https://www.ftportfolios.com/Commentary/EconomicResearch/2020/1/6/blame-the-overweight-jockey

The Expansion Continues

Posted on Updated on

Brian S. Wesbury – Chief Economist,  Robert Stein, CFA – Dep. Chief Economist,         Strider Elass – Senior Economist,  Andrew Opdyke, CFA – Economist,
Bryce Gill – Economist

December 30, 2019

What a year!

As of the close on Friday, the S&P 500 was up 29.2% in 2019. At the end of 2018, we forecasted the S&P would hit 3100 this year. At the time, this was a very aggressive call. Then we doubled down at mid-year, lifting our forecast to 3250. At the end of last week we were only 0.3% away. Two weeks ago we made our case for 3650 by the end of 2020. That may seem overly optimistic to some, but we’re already only 12.7% away. Stocks remain cheap at the current level of profits and are even more so given expected earnings growth.

Meanwhile, we look for the economy to continue to grow at a healthy clip, reaping the benefits of a lower tax rate on corporate profits and less regulation. The economic consensus is that the US economy will grow only 1.8% in 2020 (on a Q4/Q4 basis), which would be the weakest growth since 2012. Instead, we’re forecasting growth in the 2.5 – 3.0% range. In particular, look for both home building and business investment to contribute more to economic growth next year than they did in 2019, while growth in consumer purchasing power continues to boost spending.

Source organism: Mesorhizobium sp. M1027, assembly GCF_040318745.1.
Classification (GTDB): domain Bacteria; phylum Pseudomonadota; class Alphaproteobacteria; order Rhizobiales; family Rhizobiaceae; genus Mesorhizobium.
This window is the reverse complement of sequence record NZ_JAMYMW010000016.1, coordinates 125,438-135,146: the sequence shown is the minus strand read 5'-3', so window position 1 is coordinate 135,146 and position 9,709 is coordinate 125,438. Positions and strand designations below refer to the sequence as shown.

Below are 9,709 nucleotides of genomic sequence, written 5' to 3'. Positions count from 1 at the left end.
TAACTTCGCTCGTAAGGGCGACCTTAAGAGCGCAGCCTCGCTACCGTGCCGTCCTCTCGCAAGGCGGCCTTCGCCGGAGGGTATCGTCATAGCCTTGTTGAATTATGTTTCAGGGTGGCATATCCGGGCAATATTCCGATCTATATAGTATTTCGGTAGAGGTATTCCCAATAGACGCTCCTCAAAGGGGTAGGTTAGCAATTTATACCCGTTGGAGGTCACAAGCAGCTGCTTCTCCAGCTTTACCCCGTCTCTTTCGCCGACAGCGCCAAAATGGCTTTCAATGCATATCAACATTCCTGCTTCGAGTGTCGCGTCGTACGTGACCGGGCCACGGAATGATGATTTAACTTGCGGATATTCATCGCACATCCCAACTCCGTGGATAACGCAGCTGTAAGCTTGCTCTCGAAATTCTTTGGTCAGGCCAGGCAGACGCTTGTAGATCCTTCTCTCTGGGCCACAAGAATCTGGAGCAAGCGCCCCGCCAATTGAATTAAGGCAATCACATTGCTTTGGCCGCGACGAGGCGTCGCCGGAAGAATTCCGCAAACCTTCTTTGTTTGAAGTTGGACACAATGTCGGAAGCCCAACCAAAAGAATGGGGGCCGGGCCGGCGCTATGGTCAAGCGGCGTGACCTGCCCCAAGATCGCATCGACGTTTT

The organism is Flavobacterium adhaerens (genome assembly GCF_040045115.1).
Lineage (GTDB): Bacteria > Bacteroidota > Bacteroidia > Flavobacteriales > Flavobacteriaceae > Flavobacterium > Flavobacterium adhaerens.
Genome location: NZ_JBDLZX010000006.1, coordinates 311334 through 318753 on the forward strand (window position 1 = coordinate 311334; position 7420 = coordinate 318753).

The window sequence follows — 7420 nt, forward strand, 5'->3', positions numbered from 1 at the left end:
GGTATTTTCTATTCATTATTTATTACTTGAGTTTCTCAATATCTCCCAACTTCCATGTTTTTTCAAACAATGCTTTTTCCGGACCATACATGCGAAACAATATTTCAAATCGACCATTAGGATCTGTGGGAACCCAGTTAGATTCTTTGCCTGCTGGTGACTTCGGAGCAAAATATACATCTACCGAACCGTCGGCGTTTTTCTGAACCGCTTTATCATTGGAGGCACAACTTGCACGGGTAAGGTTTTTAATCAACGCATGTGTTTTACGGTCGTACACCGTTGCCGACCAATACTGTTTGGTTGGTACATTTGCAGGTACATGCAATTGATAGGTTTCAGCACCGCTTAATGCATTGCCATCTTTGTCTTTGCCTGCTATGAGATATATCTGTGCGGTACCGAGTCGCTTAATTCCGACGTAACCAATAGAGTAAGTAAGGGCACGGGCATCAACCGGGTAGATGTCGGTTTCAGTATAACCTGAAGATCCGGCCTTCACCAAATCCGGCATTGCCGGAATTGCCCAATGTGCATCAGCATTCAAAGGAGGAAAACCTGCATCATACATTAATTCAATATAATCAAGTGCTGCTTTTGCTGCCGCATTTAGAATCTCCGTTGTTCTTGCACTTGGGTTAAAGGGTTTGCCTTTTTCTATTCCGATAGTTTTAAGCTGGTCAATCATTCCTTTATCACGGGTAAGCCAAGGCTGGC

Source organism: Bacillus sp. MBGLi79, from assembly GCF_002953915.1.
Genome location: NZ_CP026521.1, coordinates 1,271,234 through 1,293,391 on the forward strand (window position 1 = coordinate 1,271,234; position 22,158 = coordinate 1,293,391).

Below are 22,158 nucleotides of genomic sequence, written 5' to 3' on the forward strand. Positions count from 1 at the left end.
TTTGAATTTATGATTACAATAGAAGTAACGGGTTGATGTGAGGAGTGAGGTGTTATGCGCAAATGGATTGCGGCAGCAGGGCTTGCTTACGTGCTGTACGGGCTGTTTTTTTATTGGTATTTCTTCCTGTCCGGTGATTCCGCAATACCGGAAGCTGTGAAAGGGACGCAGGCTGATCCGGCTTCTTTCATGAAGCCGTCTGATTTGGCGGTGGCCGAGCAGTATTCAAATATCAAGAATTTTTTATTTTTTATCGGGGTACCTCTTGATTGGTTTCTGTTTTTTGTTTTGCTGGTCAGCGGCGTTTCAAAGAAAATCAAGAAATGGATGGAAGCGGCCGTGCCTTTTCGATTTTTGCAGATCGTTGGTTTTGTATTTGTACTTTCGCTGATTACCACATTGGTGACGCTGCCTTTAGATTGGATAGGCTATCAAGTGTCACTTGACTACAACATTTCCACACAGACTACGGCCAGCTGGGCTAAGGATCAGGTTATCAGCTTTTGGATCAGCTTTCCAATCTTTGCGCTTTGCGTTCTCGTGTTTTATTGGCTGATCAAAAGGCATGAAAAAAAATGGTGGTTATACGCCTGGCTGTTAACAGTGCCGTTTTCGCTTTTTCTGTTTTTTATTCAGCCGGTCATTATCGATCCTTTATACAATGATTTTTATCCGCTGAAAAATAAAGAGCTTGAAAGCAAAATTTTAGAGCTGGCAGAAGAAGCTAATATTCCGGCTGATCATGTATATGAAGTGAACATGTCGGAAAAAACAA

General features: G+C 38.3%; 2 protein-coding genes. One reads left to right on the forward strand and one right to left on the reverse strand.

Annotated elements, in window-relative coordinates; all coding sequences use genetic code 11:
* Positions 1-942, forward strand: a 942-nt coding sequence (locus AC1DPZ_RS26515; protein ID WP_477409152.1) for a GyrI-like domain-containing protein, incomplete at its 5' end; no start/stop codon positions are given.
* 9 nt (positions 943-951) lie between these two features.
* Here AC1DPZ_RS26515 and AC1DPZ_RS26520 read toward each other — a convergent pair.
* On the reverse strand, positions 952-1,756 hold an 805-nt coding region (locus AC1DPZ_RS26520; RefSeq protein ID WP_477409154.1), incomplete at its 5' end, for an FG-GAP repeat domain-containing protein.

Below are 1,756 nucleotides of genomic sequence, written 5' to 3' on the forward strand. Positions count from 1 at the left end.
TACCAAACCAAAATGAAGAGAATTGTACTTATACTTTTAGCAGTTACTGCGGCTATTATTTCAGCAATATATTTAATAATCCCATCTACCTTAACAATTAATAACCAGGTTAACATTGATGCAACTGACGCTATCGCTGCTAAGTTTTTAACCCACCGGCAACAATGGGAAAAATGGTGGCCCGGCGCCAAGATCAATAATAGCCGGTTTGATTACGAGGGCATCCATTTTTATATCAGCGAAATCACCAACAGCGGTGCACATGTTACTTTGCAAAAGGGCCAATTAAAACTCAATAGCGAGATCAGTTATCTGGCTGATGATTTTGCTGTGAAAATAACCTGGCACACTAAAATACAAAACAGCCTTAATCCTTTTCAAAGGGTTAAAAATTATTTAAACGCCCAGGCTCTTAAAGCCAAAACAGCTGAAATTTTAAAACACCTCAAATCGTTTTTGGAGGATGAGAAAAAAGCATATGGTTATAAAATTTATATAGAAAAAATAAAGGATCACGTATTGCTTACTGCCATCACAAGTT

As you’d expect, given that we’re projecting better economic growth, we’re also forecasting a stronger labor market. The consensus says the unemployment rate will tick up gradually to 3.6% by the end of 2020, versus 3.5% at present. Instead, we see the jobless rate falling to 3.3%, which would be the lowest since the early 1950s. Job growth should stay healthy with accelerating wages, particularly among low-income workers, leading to continued robust increases in the labor force (the number of people working or looking for work).

The consensus says payrolls should grow around 130,000 per month in 2020, tilted toward the first half of the year due to extra Census-related hiring. We’d take the

“over,” with payrolls averaging more like 150,000 per month, and with the risks tilted more toward the upside.

On inflation, it looks like we’ll finish this year with the Consumer Price Index up about 2.2%, a small acceleration from the 1.9% increase in 2018. The consensus expects CPI inflation to fall back to 2.1% in 2020, but we project another acceleration, to 2.5%. Monetary policy is still loose and the M2 measure of the money supply has accelerated substantially this year. Look for further acceleration in inflation beyond 2020 unless the Federal Reserve reverses course, an unlikely prospect given the unnecessary interest rate cuts this past year and the Fed’s reluctance to raise rates during a presidential election year.

One of the persistent flaws in the economic thinking of many analysts and investors is that an economic expansion has to come to an end because of old age alone. History contradicts this widespread claim. Research from the San Francisco Federal Reserve Bank back in 2016 shows that old economic expansions are no more likely than young expansions to die in the following year.

Our view is that entrepreneurship and public policy matter the most. The animal spirits of US entrepreneurs are alive and well; think about the innovations of the last decade and how they’ve changed the world and our daily lives. The US has gone from the world’s largest importer of petroleum products to being a net exporter. Cancer death rates are headed down substantially. The value of the technology we can hold in our hands easily dwarfs what even the best desktops could do a decade ago. Meanwhile, public policy is helping boost growth rather than holding it back. No tax hikes, trade conflicts likely on the wane, less regulation.

The current expansion won’t last forever. But we don’t see it ending anytime soon.